BREAKING WORLD WAR III NEWS: SOUTH KOREAN PRESIDENT YOON SUK-YEOL SAYS COUNTRY COULD DEVELOP NUCLEAR WEAPONS
Yoon Suk-yeol is the first leader in Seoul to explicitly raise the prospect in decades
South Korean President Yoon Suk-yeol said the country could develop its own nuclear weapons or ask the U.S. to redeploy them on the Korean Peninsula if the threat from North Korea grows, in the first time a leader of the country has explicitly raised the prospect in decades.
The prospect of South Korea, a nonnuclear state, acquiring its own weapons threatens to destabilize nuclear disarmament efforts and inflame already high tensions with Pyongyang. The idea has long been rejected by the U.S. and previous administrations in Seoul, although polls have shown it is supported by a majority of the public in South Korea.
“If the issue becomes more serious, we could acquire our own nuclear weapons, such as deploying tactical nuclear weapons here in South Korea,” Mr. Yoon said after meeting South Korean defense officials on Wednesday. “But it is important to choose realistically possible options,” he added, saying that the U.S. and South Korea are discussing sharing information and jointly executing plans to deter North Korea’s nuclear threat.
South Korea’s presidential office released the remarks on Thursday, stressing that there had been no change in the country’s policy of abiding by the Nonproliferation Treaty. “In order to effectively deter North Korea’s threats, our government has been focusing on strengthening the U.S.-South Korea extended deterrence,” the presidential office said.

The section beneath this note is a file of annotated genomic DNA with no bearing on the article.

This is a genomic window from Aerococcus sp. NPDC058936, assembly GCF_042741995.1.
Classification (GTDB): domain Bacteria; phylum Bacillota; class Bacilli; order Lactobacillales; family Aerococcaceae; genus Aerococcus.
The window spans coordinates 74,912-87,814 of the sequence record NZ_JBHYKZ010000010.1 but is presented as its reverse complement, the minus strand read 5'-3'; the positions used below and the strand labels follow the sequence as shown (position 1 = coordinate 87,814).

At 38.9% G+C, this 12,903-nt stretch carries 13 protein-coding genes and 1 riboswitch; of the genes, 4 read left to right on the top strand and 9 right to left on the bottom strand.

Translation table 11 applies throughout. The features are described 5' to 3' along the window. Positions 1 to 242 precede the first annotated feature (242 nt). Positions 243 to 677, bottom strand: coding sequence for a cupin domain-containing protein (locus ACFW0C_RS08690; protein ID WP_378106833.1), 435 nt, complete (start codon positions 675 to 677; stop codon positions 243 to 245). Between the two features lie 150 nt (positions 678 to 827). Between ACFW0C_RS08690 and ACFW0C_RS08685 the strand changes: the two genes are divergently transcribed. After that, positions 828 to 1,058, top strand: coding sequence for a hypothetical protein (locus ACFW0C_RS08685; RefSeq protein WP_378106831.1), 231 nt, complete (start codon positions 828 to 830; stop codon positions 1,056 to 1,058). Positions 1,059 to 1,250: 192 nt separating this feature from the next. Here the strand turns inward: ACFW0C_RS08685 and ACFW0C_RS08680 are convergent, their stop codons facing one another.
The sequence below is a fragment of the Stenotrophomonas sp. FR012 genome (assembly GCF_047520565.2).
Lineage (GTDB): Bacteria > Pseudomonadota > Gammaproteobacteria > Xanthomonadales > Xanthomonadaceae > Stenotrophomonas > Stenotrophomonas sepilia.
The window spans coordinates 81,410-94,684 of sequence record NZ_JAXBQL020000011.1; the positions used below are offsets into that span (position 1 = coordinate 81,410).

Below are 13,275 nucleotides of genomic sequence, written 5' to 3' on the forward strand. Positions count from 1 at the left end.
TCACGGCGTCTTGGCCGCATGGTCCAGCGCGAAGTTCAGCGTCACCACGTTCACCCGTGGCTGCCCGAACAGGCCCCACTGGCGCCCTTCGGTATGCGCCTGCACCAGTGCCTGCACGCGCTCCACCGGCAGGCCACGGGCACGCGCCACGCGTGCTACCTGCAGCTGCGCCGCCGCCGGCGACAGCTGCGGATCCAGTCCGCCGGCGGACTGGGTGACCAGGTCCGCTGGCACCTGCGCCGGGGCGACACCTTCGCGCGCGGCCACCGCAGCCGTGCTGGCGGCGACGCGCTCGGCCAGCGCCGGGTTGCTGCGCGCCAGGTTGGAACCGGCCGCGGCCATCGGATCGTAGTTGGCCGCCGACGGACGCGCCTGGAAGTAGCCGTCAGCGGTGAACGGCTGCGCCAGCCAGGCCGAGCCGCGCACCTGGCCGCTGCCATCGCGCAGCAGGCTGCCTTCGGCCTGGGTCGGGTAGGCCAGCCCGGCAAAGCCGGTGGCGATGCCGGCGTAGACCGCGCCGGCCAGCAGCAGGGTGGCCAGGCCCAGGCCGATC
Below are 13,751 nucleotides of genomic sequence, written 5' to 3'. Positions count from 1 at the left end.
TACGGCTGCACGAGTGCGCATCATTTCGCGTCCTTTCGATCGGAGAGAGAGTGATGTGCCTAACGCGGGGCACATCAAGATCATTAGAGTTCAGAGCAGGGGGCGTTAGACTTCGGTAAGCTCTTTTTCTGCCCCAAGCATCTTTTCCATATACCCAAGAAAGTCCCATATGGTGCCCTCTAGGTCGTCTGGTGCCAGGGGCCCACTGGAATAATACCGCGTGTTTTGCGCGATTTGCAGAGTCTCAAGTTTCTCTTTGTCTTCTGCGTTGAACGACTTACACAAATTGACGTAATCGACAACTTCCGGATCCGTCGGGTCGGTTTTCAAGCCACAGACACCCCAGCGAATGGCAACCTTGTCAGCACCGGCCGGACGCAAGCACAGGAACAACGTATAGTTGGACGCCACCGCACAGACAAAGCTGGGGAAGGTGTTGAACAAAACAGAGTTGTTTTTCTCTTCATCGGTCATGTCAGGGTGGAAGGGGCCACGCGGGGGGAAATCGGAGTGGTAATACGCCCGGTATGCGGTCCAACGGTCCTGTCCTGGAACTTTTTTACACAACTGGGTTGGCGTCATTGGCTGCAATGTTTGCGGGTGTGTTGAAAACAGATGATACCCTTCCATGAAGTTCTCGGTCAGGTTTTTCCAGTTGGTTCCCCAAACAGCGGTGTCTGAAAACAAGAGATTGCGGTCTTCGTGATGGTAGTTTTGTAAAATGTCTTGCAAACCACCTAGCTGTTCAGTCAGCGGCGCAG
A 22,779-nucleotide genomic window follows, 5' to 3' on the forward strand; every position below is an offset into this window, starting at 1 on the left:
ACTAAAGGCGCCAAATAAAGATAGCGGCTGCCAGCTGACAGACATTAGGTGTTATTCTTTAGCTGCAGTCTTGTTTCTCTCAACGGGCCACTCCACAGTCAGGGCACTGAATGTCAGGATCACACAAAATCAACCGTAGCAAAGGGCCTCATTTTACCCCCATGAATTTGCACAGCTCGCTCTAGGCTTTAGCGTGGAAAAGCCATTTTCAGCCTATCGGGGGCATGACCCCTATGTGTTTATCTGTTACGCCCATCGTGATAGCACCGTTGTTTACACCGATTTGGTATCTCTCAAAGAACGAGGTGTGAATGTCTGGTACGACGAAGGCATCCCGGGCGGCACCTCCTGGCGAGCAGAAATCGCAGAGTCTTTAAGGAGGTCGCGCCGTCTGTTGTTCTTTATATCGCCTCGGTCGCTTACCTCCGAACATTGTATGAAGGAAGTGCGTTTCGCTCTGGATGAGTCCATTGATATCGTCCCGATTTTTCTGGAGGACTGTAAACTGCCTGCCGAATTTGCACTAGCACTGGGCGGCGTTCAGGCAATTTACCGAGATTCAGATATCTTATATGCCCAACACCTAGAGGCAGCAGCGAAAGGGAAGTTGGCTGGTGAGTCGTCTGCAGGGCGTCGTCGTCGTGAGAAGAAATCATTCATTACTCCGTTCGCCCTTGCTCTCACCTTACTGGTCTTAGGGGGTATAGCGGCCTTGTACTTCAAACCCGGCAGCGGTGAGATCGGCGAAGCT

North Korean leader Kim Jong Un‘s spree of weapons tests and growing nuclear threat have fueled a debate in South Korea over the deployment and development of nuclear weapons as a deterrent. Mr. Yoon has pushed for Washington to allow Seoul to be more involved in the management of nuclear weapons, including planning and joint exercises.
South Korea is protected under the U.S. nuclear umbrella, an agreement that says Washington will use its nuclear weapons to defend its ally. The U.S. withdrew its tactical nuclear weapons from South Korea in the early 1990s under a disarmament deal with the Soviet Union, and Washington has rejected calls to redeploy them.
Park Chung-hee, a dictator who ruled South Korea for nearly two decades before his 1979 assassination, had sought to develop nuclear weapons but dropped the plan due to opposition from the U.S., according to documents declassified in 2008. Mr. Yoon made the first significant comments from a South Korean leader on the possibility of nuclear armament since then, said Cheon Seong-whun, a former South Korean National Security Council official.
“Yoon’s remarks signal a paradigm shift in dealing with North Korea’s nuclear threat,” Mr. Cheon said.
South Korea’s opposition party condemned Mr. Yoon’s remarks, calling it “absolutely unrealistic” and inappropriate as tensions escalate on the Korean Peninsula. “If we pursue nuclear armament, how would we call on North Korea to give up its nuclear weapons?” opposition party leader Lee Jae-myung said on Thursday.
The U.S. hasn’t publicly responded to Mr. Yoon’s comments. Last week, President Biden denied that the two countries were discussing joint exercises using U.S. nuclear assets after Mr. Yoon had suggested such a step was under consideration. White House press secretary Karine Jean-Pierre later said the two leaders had instructed their governments to enhance joint defense readiness based on U.S. extended deterrence.
Source: WSJ, Dasl Yoon
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